Myself & B attend a fabulous little music class on a Saturday morning called ‘Rhythm Time’, I have become very close with his music teacher Carly & asked if she would like to do a guest post on music!
We settled on the importance of music for babies & here is her wonderful post.


I was delighted when Kayleigh asked me to write a short piece for her blog on ‘Music for Babies’. To give you some background on me, I studied Education at the University of Durham and have since worked in schools, nurseries and universities. I’m also a qualified primary school teacher.

Parents and grandparents have sung to babies for centuries – it doesn’t take a genius to see that it can calm them down, cheer them up and help them develop! There are many reasons for this. The first sense that a baby develops is hearing and they can hear their mother’s voice while in the womb. They grow to love this sound and feel reassured by it, which is why they are reassured by their mummy singing after they have arrived into the world. They pick up the voices of those familiar to them very quickly.

When a baby is first born, their brain is like a little sponge, developing every day. We learn more in the first 5 years of our lives than at any other point. That is why it is crucial at this stage to introduce babies to music, beating to music and pitch. Music is one of few activities which uses both the left and right (creative and logical) sides of the brain.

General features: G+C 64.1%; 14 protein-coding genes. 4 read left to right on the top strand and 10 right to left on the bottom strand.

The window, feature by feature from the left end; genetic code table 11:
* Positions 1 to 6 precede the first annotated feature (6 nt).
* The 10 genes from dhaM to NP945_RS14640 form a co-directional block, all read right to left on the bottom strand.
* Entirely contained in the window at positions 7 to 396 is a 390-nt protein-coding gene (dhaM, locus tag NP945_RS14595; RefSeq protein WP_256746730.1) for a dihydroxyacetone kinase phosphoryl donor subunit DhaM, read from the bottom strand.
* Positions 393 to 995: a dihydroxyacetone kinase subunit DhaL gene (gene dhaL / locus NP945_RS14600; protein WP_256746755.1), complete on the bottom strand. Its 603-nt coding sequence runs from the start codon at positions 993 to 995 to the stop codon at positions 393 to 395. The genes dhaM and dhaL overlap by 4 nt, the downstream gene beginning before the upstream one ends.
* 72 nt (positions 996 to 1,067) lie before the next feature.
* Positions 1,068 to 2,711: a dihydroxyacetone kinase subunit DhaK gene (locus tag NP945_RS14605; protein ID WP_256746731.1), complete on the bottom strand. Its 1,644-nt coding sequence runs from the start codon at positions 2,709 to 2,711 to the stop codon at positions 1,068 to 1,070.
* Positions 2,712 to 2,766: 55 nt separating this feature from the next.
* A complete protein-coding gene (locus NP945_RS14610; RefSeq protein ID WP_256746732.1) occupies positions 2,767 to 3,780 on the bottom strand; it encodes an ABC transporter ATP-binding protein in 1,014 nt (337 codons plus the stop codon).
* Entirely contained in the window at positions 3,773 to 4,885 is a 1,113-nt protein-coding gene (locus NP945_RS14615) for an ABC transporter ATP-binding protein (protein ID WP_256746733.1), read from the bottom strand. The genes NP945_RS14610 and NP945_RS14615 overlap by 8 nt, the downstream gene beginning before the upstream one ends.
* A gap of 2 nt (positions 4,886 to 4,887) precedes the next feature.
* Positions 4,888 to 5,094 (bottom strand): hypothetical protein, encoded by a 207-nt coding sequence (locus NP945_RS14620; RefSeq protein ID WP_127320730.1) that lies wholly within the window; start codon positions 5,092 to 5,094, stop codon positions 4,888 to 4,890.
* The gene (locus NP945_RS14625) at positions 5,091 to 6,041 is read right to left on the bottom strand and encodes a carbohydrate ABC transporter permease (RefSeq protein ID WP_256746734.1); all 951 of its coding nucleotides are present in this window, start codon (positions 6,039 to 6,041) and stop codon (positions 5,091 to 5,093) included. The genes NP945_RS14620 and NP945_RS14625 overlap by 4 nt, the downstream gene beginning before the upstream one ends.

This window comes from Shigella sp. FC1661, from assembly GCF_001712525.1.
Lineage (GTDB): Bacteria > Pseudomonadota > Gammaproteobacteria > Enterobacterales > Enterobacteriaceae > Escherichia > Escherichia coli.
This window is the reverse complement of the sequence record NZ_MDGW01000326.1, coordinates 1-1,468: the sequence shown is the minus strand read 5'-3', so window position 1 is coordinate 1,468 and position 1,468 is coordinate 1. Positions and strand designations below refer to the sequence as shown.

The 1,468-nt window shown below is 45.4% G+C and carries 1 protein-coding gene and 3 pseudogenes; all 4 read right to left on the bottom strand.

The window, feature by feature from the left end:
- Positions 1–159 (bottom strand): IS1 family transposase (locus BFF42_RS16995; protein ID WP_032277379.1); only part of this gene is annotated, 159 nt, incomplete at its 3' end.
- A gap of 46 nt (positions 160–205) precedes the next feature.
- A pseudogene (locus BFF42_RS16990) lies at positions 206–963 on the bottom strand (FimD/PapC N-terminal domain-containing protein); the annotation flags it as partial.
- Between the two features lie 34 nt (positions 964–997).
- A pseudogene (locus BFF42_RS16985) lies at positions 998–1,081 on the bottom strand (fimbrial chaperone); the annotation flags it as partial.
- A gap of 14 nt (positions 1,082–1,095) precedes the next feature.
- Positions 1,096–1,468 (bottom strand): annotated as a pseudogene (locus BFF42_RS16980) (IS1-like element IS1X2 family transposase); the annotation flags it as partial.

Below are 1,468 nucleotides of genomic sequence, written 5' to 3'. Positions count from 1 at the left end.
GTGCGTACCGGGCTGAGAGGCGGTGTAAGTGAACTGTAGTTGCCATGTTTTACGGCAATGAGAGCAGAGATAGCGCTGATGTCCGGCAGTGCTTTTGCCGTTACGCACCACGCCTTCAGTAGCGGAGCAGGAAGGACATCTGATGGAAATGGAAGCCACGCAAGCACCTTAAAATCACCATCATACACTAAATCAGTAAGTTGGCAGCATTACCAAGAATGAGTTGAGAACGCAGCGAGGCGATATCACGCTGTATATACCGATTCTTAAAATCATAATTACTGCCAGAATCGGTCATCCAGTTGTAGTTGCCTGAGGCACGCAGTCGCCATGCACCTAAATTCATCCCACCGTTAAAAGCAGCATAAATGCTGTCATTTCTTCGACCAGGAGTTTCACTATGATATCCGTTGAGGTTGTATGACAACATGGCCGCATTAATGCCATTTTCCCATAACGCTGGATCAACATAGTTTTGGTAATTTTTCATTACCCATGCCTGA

This is why I invite babies (and their carers!) to my Rhythm Time classes straight from birth. Our young baby class suits babies from 0 – 6 months. These classes are very relaxed and fun. We fit our activities around the babies’ routines, for example if they need changing or feeding they can do this while still listening to the tunes in the background. We listen to many types of music, tap to the beat, as well as look at, feel and listen to new instruments, using all of the babies senses to help develop a love for music! There are multi-sensory activities too, with bubbles, puppets and blankets to explore. After the young baby sessions, there are more older classes for the babies to move on to. As well as being great for a baby’s development, the classes are fun for parents/carers and a place to meet others.

My classes are high energy and, at first, I wondered if I could keep up with the little ones! However, when a toddler, just aged 2 could imitate my ‘beats in a bar’ microphone activity just last week, it made all my efforts worthwhile! It is amazing to see children learn – the best job in the world.

I recommend singing on the changing mat, singing at the shops (a quiet hum perhaps!!), singing to sleep and rocking to the pulse of songs, as these tiny things will help you and your baby more than you know!

Rhythm Time

If you’d like to know more please visit Carly at her website Rhythm Time & feel free to email her any questions you have CarlyE@rtfg.co.uk